In the gardening world (or in life generally, to be honest), you can’t have everything go exactly to plan.
Although overall, we’re having a very good growing season and are enjoying lots of tasty produce that we’ve been growing. However, we wanted to share a couple of things that haven’t gone quite (or at all!) to plan, to show it’s not all positive. The main thing is that you don’t let it put you off, and you brush yourself off and start again when the time comes!
Complete turnip failure
In our post about these a few weeks ago, the Falco turnips were doing really well. This is what they look like now…
Firstly, the flea beetles attached there leaves. You may still be able to see the remnants of their holes in the leaves. If that wasn’t enough, root fly then flew in to finish them off. These burrow into the turnips and lay their eggs and the larvae then eat the turnip from the inside out. Hopefully we’ll have better luck with the turnips next year!
Uncalled for pepper consumption
The pepper we’re growing this year that I’m mostly looking forward to trying is Giallo D’Asti. We’ve never grown a yellow bell pepper before, and seeing as they’re my favourite when we buy them from the shops, I have high expectations!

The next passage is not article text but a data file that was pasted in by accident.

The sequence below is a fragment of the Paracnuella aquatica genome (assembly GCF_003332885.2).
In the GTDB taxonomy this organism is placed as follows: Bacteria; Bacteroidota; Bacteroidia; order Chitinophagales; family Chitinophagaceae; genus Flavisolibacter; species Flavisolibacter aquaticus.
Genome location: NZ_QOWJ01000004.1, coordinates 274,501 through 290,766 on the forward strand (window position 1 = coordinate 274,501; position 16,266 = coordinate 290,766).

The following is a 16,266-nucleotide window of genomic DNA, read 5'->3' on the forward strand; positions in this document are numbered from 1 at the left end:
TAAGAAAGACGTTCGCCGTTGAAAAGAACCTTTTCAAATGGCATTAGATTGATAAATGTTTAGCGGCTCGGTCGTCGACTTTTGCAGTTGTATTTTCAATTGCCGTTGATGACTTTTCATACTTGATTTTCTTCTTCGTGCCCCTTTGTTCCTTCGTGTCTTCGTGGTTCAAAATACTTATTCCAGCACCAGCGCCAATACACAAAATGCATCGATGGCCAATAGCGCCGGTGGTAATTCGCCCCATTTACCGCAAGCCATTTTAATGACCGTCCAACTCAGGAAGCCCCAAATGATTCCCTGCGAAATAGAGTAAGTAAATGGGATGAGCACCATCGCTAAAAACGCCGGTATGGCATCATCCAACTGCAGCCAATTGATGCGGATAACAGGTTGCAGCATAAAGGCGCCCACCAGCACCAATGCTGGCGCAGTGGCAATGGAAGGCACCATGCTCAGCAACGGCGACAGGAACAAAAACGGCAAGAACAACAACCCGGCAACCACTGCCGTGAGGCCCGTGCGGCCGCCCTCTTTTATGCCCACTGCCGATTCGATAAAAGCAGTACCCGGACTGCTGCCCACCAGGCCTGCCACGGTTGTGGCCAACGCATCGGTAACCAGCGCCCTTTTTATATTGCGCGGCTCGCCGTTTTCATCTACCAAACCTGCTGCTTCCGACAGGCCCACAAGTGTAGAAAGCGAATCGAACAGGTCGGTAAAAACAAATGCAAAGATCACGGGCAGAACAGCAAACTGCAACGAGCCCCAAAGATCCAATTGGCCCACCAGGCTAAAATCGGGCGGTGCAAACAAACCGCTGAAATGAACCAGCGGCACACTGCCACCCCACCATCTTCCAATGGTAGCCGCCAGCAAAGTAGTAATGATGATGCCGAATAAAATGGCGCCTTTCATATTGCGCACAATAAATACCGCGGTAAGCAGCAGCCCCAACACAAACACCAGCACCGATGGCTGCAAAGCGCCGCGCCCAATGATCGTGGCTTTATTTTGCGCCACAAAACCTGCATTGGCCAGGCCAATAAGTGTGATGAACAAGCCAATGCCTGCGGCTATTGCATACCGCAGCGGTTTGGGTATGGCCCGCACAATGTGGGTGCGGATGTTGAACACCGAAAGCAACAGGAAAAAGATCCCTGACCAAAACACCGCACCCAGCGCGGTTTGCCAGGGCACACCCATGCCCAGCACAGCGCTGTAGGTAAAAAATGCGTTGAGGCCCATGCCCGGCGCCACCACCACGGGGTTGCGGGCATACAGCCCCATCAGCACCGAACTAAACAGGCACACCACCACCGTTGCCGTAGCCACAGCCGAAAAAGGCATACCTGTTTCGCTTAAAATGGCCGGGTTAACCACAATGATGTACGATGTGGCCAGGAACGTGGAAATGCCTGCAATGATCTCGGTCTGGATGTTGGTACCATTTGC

This of course also meant that they were number 1 target for any unwanted pests that fancied a munch! We think this one succumbed to a not-so-friendly slug, so we had to take him off the plant and discard him.
Drunk yellow courgettes
The last example is also an unexpected mishap, but for the moment, ends in a happier story than the two above!
The Sunstripe courgette took a tumble last week, snapping off its main stem. We don’t even know why – it hasn’t been windy! Seeing as the plant hadn’t really got going yet, we were a bit disappointed as we were hoping that it starting producing a few more courgettes.
The good news, is that the growing point still seems to be getting food and water. So fingers crossed we still get some more courgettes. We’re just letting it do its own thing now heading towards the ground, rather than trying to tie it back up to the stake.